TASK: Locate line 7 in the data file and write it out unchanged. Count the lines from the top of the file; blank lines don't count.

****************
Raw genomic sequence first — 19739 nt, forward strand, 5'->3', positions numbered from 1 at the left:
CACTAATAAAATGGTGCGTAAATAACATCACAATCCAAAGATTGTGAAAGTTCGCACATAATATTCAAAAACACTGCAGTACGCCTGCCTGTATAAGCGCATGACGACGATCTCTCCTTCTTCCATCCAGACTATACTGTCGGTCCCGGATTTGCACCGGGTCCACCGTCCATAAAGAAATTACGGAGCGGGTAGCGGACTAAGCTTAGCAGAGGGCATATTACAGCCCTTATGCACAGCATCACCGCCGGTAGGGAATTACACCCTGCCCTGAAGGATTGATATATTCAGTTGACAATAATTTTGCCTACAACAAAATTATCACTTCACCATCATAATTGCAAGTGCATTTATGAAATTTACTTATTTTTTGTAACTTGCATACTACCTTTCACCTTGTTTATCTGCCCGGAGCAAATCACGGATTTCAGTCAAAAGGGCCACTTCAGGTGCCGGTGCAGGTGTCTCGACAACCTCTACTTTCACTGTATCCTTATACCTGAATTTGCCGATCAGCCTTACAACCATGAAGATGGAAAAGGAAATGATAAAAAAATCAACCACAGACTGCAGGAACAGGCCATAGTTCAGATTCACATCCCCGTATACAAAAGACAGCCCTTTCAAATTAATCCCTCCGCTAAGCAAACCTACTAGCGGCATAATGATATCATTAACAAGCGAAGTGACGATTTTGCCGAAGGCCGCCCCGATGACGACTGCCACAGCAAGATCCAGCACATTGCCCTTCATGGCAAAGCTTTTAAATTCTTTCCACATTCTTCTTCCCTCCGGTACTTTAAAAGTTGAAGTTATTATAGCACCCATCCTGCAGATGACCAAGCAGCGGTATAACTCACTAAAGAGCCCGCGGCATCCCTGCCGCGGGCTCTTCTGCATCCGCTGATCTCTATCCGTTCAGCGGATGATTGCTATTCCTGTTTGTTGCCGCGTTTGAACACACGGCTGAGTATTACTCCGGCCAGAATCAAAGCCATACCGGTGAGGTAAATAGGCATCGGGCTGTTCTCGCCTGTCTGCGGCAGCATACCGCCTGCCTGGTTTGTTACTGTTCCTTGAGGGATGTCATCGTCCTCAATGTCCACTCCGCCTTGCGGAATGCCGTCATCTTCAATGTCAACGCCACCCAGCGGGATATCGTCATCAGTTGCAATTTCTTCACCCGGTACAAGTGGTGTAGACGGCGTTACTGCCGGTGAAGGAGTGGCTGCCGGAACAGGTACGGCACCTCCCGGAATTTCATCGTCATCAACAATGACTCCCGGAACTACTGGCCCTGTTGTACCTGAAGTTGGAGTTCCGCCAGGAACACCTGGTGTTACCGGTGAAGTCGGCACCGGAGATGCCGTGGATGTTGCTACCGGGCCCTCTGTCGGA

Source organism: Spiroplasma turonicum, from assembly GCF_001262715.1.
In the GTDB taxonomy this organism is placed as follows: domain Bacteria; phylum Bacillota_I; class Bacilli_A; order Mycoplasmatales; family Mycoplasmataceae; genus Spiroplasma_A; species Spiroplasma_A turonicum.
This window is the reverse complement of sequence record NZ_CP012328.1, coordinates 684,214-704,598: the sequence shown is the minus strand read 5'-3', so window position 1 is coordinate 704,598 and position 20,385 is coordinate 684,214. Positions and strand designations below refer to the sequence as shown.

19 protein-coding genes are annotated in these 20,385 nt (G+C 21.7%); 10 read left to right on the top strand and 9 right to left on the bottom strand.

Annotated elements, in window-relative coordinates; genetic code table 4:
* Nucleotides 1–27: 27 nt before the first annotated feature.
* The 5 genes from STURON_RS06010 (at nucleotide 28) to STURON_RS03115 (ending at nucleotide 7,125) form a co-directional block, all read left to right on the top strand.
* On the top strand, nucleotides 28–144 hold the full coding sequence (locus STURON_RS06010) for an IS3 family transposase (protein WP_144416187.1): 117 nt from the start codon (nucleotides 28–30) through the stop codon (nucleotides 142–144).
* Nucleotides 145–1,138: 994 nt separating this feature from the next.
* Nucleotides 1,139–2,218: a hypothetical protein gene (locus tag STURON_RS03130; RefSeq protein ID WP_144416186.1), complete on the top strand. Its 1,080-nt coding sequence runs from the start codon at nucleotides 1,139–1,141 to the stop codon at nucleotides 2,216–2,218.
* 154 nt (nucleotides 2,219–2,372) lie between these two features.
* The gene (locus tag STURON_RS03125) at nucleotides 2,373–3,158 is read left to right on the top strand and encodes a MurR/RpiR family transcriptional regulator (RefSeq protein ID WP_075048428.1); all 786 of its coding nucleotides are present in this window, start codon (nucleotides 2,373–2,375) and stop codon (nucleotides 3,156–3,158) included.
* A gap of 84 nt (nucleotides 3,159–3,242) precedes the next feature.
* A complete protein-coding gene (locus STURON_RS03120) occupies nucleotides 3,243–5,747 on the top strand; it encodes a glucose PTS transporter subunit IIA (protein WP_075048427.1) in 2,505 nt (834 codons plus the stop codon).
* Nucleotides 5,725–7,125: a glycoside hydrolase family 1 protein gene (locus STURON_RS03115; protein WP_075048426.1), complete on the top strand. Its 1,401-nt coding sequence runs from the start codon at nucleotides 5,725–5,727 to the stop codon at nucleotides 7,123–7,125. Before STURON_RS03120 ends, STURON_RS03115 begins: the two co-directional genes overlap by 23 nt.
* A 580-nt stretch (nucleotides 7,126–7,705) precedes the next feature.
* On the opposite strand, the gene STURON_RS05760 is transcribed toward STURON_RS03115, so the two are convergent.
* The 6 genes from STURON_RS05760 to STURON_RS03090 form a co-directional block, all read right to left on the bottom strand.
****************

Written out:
Annotated elements, in window-relative coordinates; genetic code table 4: